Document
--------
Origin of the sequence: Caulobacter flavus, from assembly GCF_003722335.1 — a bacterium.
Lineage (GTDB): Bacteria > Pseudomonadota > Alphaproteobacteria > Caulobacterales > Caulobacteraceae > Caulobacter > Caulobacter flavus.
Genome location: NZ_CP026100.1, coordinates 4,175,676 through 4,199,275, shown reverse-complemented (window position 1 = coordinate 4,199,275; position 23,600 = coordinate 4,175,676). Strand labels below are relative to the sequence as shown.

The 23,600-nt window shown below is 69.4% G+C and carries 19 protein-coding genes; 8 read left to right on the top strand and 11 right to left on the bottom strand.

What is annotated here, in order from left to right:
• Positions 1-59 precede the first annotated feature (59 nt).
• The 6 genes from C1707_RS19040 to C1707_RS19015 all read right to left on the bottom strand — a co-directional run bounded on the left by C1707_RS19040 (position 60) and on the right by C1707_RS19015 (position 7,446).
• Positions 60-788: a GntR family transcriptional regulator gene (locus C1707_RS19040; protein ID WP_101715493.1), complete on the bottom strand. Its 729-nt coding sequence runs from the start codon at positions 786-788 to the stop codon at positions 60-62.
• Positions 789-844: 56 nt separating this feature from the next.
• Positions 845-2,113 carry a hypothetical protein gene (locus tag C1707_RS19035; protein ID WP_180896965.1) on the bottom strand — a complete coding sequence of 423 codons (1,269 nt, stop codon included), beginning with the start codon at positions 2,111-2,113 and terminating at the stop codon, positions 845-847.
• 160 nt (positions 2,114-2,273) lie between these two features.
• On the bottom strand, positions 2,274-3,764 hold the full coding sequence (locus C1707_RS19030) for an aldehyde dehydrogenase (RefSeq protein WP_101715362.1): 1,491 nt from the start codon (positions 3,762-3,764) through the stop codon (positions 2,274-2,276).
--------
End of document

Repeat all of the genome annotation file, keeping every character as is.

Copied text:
Origin of the sequence: Caulobacter flavus, from assembly GCF_003722335.1 — a bacterium.
Lineage (GTDB): Bacteria > Pseudomonadota > Alphaproteobacteria > Caulobacterales > Caulobacteraceae > Caulobacter > Caulobacter flavus.
Genome location: NZ_CP026100.1, coordinates 4,175,676 through 4,199,275, shown reverse-complemented (window position 1 = coordinate 4,199,275; position 23,600 = coordinate 4,175,676). Strand labels below are relative to the sequence as shown.

The 23,600-nt window shown below is 69.4% G+C and carries 19 protein-coding genes; 8 read left to right on the top strand and 11 right to left on the bottom strand.

What is annotated here, in order from left to right:
• Positions 1-59 precede the first annotated feature (59 nt).
• The 6 genes from C1707_RS19040 to C1707_RS19015 all read right to left on the bottom strand — a co-directional run bounded on the left by C1707_RS19040 (position 60) and on the right by C1707_RS19015 (position 7,446).
• Positions 60-788: a GntR family transcriptional regulator gene (locus C1707_RS19040; protein ID WP_101715493.1), complete on the bottom strand. Its 729-nt coding sequence runs from the start codon at positions 786-788 to the stop codon at positions 60-62.
• Positions 789-844: 56 nt separating this feature from the next.
• Positions 845-2,113 carry a hypothetical protein gene (locus tag C1707_RS19035; protein ID WP_180896965.1) on the bottom strand — a complete coding sequence of 423 codons (1,269 nt, stop codon included), beginning with the start codon at positions 2,111-2,113 and terminating at the stop codon, positions 845-847.
• 160 nt (positions 2,114-2,273) lie between these two features.
• On the bottom strand, positions 2,274-3,764 hold the full coding sequence (locus C1707_RS19030) for an aldehyde dehydrogenase (RefSeq protein WP_101715362.1): 1,491 nt from the start codon (positions 3,762-3,764) through the stop codon (positions 2,274-2,276).